Banishing the bishops

The church’s strategy is now clear – that if it is to have a hope of maintaining its privileges, it

Predicting the future is always a precarious business. But when it comes to the relationship between Christianity and public life there are some pretty clear trends which provide enough evidence to make at least a few credible assertions about what the next few years may hold.

With Gordon Brown signalling he wants to end the involvement of Number 10 in the appointment of bishops, the UK will soon be in the situation where 26 places in Parliament are reserved exclusively for men (and they can still only be men) appointed unchecked, by a separate, undemocratic institution. The system will look not just absurd, but entirely unaccountable, and it is surely just a matter of time now before the bishops are banished forever from the Second Chamber.

The public also seems less and less willing to tolerate the special exemptions and privileges afforded Christianity in the context of the state funding it receives for its community projects and institutions. Religious charities will soon have to show that they produce some public benefit beyond simply being ‘religious’ in character - currently the requirement to gain charitable status. The right of church schools to legally discriminate in both employment and admissions in favour of church goers, must also soon end. As yet another survey reported just this weekend, church schools routinely treat less favourably the 95% of the population who pay the taxes to fund them but who do not attend church. Catholic adoption agencies have already lost their battle to continue their particular brand of discrimination. Church schools must inevitably follow. Slowly but surely the religious slant in the playing field of public funding will be levelled off.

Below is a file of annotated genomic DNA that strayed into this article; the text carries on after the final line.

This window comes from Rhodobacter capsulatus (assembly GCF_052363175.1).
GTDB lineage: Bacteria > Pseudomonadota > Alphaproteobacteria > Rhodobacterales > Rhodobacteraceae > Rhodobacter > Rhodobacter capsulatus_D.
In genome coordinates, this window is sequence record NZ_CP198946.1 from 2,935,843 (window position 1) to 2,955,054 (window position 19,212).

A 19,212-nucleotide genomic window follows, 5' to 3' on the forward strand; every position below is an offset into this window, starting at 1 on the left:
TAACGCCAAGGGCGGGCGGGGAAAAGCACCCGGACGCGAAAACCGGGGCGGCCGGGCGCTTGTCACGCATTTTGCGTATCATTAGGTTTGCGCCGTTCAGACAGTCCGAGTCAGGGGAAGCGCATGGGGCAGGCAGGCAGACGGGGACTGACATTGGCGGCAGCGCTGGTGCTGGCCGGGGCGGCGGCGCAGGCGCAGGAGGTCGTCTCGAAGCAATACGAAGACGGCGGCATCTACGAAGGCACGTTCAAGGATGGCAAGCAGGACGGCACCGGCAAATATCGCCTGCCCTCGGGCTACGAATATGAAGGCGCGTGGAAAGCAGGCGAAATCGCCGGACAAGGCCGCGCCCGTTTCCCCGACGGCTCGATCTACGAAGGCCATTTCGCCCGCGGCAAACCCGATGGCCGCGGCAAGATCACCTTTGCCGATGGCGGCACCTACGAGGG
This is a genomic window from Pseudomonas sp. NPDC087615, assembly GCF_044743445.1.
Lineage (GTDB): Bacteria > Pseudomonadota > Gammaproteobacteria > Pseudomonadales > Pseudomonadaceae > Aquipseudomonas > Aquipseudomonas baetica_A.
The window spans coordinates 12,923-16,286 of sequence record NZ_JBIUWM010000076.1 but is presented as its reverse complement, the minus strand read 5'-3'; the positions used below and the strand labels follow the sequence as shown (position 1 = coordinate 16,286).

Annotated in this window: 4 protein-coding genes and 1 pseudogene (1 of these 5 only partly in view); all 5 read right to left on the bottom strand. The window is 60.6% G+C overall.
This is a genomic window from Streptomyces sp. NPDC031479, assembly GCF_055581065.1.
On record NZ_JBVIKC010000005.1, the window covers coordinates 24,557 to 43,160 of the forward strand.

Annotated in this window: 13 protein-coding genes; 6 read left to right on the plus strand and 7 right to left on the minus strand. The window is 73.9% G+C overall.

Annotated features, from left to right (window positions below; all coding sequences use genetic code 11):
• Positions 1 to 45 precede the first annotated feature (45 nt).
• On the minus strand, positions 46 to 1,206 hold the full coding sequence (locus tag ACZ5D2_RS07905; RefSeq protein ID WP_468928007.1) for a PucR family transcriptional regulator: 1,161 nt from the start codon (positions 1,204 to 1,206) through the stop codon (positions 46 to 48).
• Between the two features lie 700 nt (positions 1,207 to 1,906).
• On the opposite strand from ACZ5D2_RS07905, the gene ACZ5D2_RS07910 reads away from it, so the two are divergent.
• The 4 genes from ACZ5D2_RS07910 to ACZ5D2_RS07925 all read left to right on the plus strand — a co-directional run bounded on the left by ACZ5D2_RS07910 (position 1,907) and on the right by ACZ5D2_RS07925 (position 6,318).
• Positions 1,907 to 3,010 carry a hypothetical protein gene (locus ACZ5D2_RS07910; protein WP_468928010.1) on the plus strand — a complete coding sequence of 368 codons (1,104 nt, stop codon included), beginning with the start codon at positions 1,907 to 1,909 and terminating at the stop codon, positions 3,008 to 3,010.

But as the adoption saga demonstrated, these things will not disappear without a fuss. The established church in particular will continue in its attempts to hold onto its privileges by appealing to the ‘Christian’ history and identity of the nation. It will do this whilst simultaneously claiming to speak for all faiths to give it greater authority. This was the approach employed by the Archbishop of Canterbury in his recent address to the Church’s Synod following the Sharia controversy. We should expect to hear a lot more of that sort of argument.

Williams has acknowledged that the blasphemy law - which protects only the Christian religion - must go. But in its place he has urged additional measures to protect the sensibilities of all religions. The church’s strategy is now clear – that if it is to have a hope of maintaining its privileges, it must try to get them extended to other religions too.

This of course, is something that other religions are very happy to support. But whoever holds them, the few remaining vestiges of Christendom look at best anachronistic and at worse to perpetuate grave, and unacceptable injustices. Even if successful, the strategy of creating a multi-faith settlement won’t provide a long-term solution. The church is running out of justifications for the various anomalies it clings onto, and it is just a matter of time before they go completely. And neither will their disappearance be lamented by all Christians.

Jonathan Bartley is co-leader of the Green party. He was formerly the co-director of the thinktank Ekklesia. 

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Andy Burnham and Sadiq Khan are both slippery self-mythologisers – so why do we rate one more than the other?

Their obsessions with their childhoods have both become punchlines; but one of these jokes, it feels to me, is told with a lot more affection than the other.

Andy Burnham is a man whose policies and opinions seem to owe more to political expediency than they do to belief. He bangs on to the point of tedium about his own class, background and interests. As a result he’s widely seen as an unprincipled flip-flopper.

Sadiq Khan is a man whose policies and opinions seem to owe more to political expediency than they do to belief. He bangs on to the point of tedium about his own class, background and interests. As a result he’s the hugely popular mayor of London, the voice of those who’d be proud to think of themselves as the metropolitan liberal elite, and is even talked of as a possible future leader of the Labour party.

Oh, and also they were both born in 1970. So that’s a thing they have in common, too.